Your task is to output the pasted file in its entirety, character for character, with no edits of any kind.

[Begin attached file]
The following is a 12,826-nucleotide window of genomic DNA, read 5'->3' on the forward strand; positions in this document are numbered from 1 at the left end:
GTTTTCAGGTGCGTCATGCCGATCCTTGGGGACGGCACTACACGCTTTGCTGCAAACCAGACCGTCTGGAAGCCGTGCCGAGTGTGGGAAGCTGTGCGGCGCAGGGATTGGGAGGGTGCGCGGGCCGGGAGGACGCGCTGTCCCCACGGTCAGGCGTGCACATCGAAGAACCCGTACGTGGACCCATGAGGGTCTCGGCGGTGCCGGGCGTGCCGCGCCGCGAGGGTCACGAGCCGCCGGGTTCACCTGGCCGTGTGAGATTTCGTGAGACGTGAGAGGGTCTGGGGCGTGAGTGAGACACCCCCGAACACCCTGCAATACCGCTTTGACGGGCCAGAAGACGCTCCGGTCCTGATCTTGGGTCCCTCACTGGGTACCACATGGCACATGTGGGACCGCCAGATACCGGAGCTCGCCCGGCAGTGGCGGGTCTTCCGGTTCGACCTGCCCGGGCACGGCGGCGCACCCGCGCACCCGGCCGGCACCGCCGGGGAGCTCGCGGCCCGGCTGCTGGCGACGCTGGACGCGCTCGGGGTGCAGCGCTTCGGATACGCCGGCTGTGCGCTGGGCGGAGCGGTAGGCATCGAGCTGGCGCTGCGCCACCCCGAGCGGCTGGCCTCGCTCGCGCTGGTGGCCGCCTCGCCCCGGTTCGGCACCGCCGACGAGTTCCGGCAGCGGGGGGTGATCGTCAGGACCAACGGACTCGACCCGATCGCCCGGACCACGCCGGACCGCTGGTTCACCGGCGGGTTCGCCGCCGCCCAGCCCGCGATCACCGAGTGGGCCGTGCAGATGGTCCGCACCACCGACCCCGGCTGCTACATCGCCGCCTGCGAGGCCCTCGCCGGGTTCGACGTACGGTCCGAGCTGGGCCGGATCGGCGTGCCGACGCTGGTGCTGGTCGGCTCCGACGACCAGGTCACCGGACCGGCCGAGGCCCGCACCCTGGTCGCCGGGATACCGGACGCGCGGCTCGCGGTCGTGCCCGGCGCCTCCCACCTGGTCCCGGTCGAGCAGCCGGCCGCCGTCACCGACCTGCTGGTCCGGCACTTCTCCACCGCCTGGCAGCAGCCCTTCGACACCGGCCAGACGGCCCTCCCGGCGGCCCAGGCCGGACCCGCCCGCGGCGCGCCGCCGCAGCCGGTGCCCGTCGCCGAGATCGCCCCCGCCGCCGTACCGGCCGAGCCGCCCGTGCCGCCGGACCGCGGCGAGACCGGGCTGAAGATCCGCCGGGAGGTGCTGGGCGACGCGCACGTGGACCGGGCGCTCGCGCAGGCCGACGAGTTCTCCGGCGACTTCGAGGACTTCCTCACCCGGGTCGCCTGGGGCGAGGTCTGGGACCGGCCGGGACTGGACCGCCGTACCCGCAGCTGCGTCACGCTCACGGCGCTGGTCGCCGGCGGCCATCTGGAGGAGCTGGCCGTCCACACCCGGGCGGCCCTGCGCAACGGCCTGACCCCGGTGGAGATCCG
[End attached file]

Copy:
The following is a 12,826-nucleotide window of genomic DNA, read 5'->3' on the forward strand; positions in this document are numbered from 1 at the left end:
GTTTTCAGGTGCGTCATGCCGATCCTTGGGGACGGCACTACACGCTTTGCTGCAAACCAGACCGTCTGGAAGCCGTGCCGAGTGTGGGAAGCTGTGCGGCGCAGGGATTGGGAGGGTGCGCGGGCCGGGAGGACGCGCTGTCCCCACGGTCAGGCGTGCACATCGAAGAACCCGTACGTGGACCCATGAGGGTCTCGGCGGTGCCGGGCGTGCCGCGCCGCGAGGGTCACGAGCCGCCGGGTTCACCTGGCCGTGTGAGATTTCGTGAGACGTGAGAGGGTCTGGGGCGTGAGTGAGACACCCCCGAACACCCTGCAATACCGCTTTGACGGGCCAGAAGACGCTCCGGTCCTGATCTTGGGTCCCTCACTGGGTACCACATGGCACATGTGGGACCGCCAGATACCGGAGCTCGCCCGGCAGTGGCGGGTCTTCCGGTTCGACCTGCCCGGGCACGGCGGCGCACCCGCGCACCCGGCCGGCACCGCCGGGGAGCTCGCGGCCCGGCTGCTGGCGACGCTGGACGCGCTCGGGGTGCAGCGCTTCGGATACGCCGGCTGTGCGCTGGGCGGAGCGGTAGGCATCGAGCTGGCGCTGCGCCACCCCGAGCGGCTGGCCTCGCTCGCGCTGGTGGCCGCCTCGCCCCGGTTCGGCACCGCCGACGAGTTCCGGCAGCGGGGGGTGATCGTCAGGACCAACGGACTCGACCCGATCGCCCGGACCACGCCGGACCGCTGGTTCACCGGCGGGTTCGCCGCCGCCCAGCCCGCGATCACCGAGTGGGCCGTGCAGATGGTCCGCACCACCGACCCCGGCTGCTACATCGCCGCCTGCGAGGCCCTCGCCGGGTTCGACGTACGGTCCGAGCTGGGCCGGATCGGCGTGCCGACGCTGGTGCTGGTCGGCTCCGACGACCAGGTCACCGGACCGGCCGAGGCCCGCACCCTGGTCGCCGGGATACCGGACGCGCGGCTCGCGGTCGTGCCCGGCGCCTCCCACCTGGTCCCGGTCGAGCAGCCGGCCGCCGTCACCGACCTGCTGGTCCGGCACTTCTCCACCGCCTGGCAGCAGCCCTTCGACACCGGCCAGACGGCCCTCCCGGCGGCCCAGGCCGGACCCGCCCGCGGCGCGCCGCCGCAGCCGGTGCCCGTCGCCGAGATCGCCCCCGCCGCCGTACCGGCCGAGCCGCCCGTGCCGCCGGACCGCGGCGAGACCGGGCTGAAGATCCGCCGGGAGGTGCTGGGCGACGCGCACGTGGACCGGGCGCTCGCGCAGGCCGACGAGTTCTCCGGCGACTTCGAGGACTTCCTCACCCGGGTCGCCTGGGGCGAGGTCTGGGACCGGCCGGGACTGGACCGCCGTACCCGCAGCTGCGTCACGCTCACGGCGCTGGTCGCCGGCGGCCATCTGGAGGAGCTGGCCGTCCACACCCGGGCGGCCCTGCGCAACGGCCTGACCCCGGTGGAGATCCG